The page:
Though Johnson fell immeasurably below his predecessor in talent, he manifestly excelled him in scholarship. A sojourn at the University had supplied him with a fine assortment of Latin tags, and he delighted to prove his erudition by the citation of the Chronicles. Had he possessed a sense of humour, he might have smiled at the irony of committing a theft upon the historian of thieves. But he was too vain and too pompous to smile at his own weakness, and thus he would pretend himself a venturesome highwayman, a brave writer, and a profound scholar. Indeed, so far did his pride carry him, that he would have the world believe him the same Charles Johnson, who wrote The Gentleman Cully and The Successful Pyrate. Thus with a boastful chuckle he would quote:
Johnson, who now to sense, now nonsense leaning, Means not, but blunders round about a meaning
Thus, ignoring the insult, he would plume himself after his drunken fashion that he, too, was an enemy of Pope.
Yet Johnson has remained an example. For the literature of scoundrelism is as persistent in its form as in its folk-lore. As Harman's Caveat, which first saw the light in 1566, serves as a model to an unbroken series of such books, as The London Spy, so from Johnson in due course were developed the Newgate Calendar, and those innumerable records, which the latter half of the Eighteenth Century furnished us forth. The celebrated Calendar was in its origin nothing more than a list of prisoners printed in a folio slip. But thereafter it became the Malefactor's Bloody Register, which we know. Its plan and purpose were to improve the occasion. The thief is no longer esteemed for an artist or appraised upon his merits: he is the awful warning, which shall lead the sinner to repentance. `Here,' says the preface, `the giddy thoughtless youth may see as in a mirror the fatal consequences of deviating from virtue'; here he may tremble at the discovery that `often the best talents are prostituted to the basest purposes.' But in spite of `the proper reflections of the whole affair,' the famous Calendar deserved the praise of Borrow. There is a directness in the narration, which captures all those for whom life and literature are something better than psychologic formul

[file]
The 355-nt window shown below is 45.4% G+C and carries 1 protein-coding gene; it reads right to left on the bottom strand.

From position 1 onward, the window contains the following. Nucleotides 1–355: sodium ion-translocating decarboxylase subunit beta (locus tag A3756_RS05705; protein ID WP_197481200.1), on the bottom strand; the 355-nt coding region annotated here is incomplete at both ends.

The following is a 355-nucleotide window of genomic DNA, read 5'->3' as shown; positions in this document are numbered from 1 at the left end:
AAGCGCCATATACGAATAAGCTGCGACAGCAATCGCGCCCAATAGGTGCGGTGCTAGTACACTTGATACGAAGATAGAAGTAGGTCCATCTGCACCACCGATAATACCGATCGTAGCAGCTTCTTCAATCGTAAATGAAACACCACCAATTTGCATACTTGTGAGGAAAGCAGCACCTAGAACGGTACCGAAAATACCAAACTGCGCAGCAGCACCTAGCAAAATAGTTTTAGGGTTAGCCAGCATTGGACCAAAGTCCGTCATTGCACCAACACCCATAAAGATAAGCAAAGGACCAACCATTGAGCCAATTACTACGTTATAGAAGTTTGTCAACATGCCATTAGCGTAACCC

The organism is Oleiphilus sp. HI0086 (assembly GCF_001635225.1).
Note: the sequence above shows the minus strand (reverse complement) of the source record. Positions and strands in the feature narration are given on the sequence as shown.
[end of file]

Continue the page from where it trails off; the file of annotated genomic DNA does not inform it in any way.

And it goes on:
Meanwhile the broadside had enjoyed an unbroken and prosperous career. Up and down London, up and down England, hurried the Patterer or Flying Stationer. There was no murder, no theft, no conspiracy, which did not tempt the Gutter Muse to doggerel. But it was not until James Catnach came up from Alnwick to London (in 1813), that the trade reached the top of its prosperity. The vast sheets, which he published with their scurvy couplets, and the admirable picture, serving in its time for a hundred executions, have not lost their power to fascinate. Theirs is the aspect of the early woodcut; the coarse type and the catchpenny headlines are a perpetual delight; as you unfold them, your care keeps pace with your admiration; and you cannot feel them crackle beneath your hand without enthusiasm and without regret. He was no pedant--Jemmy Catnach; and the image of his ruffians was commonly as far from portraiture, as his verses were remote from poetry. But he put together in a roughly artistic shape the last murder, robbery, or scandal of the day. His masterpieces were far too popular to live, and if they knew so vast a circulation as 2,500,000 they are hard indeed to come by. And now the art is wellnigh dead; though you may discover an infrequent survival in a country town. But how should Catnach, were he alive to-day, compete with the Special Edition of an evening print?